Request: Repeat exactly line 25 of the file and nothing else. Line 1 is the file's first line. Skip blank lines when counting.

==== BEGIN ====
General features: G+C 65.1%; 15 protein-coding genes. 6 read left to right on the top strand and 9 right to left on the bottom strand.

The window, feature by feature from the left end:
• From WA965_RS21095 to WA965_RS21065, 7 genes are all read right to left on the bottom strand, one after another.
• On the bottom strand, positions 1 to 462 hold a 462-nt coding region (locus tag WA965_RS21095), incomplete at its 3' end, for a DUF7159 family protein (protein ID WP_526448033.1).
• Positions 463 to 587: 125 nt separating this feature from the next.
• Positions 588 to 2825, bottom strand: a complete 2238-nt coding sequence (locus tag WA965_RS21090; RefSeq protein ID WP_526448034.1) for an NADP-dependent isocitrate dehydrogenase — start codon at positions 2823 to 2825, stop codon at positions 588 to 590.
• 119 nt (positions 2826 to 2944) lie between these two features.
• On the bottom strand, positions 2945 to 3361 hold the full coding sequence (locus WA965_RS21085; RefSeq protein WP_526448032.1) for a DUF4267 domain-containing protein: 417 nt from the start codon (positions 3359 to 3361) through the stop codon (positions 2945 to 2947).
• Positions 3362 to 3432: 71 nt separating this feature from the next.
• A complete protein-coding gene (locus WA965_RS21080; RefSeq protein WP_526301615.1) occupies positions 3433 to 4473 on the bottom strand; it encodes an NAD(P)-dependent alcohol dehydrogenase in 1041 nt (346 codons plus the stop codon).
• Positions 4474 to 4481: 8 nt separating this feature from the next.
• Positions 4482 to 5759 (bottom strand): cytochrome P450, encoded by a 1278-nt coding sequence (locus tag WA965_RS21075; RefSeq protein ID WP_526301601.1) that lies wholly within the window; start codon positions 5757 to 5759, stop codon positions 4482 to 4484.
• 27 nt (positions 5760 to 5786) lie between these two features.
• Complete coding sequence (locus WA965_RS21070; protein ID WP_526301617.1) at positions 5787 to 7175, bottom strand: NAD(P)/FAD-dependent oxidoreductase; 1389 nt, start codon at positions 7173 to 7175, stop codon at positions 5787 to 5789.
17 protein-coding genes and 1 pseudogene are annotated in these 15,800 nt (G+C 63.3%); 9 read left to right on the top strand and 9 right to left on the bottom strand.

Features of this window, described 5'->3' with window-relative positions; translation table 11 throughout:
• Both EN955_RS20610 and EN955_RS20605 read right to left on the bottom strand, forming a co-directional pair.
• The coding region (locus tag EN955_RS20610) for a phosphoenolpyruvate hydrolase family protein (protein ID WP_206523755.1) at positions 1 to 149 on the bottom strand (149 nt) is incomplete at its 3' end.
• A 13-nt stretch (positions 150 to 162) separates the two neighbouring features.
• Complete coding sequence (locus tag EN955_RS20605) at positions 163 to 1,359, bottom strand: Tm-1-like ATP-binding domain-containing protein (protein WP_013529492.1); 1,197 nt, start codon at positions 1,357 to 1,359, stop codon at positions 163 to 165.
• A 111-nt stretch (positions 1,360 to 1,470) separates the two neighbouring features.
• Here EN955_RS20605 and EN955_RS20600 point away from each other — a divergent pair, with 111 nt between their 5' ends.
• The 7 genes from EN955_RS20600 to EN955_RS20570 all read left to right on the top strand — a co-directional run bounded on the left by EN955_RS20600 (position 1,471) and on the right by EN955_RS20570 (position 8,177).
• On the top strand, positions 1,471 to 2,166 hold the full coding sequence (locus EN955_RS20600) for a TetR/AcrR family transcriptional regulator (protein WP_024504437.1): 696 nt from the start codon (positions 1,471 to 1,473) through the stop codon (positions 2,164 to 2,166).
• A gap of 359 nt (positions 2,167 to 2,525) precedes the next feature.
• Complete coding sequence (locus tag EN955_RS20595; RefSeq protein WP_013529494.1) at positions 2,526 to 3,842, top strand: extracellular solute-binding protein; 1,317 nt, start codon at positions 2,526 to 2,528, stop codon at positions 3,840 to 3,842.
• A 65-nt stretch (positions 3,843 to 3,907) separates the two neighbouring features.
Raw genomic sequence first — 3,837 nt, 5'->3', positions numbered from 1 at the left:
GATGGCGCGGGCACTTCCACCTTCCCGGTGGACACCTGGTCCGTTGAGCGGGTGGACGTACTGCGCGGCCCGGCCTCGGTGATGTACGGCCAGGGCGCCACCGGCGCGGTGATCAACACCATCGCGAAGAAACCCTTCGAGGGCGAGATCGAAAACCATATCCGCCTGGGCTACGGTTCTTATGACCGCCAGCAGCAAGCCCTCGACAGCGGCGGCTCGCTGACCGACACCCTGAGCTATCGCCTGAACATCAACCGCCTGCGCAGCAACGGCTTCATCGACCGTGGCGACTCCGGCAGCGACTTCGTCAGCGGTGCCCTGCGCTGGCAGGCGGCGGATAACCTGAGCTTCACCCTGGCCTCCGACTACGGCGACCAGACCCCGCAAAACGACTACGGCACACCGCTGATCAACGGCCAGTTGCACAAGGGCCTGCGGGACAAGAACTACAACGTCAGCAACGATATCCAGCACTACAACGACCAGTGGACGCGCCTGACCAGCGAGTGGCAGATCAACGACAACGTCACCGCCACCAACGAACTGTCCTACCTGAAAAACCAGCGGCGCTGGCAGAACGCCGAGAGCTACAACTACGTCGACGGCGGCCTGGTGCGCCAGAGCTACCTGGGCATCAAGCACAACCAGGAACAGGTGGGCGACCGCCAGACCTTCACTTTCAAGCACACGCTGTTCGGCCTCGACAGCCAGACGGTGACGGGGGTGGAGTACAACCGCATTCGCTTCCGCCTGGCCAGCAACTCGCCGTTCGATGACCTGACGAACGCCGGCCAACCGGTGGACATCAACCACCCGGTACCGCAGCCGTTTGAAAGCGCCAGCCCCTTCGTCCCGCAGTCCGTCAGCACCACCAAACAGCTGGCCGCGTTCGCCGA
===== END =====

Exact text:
• A gap of 359 nt (positions 2,167 to 2,525) precedes the next feature.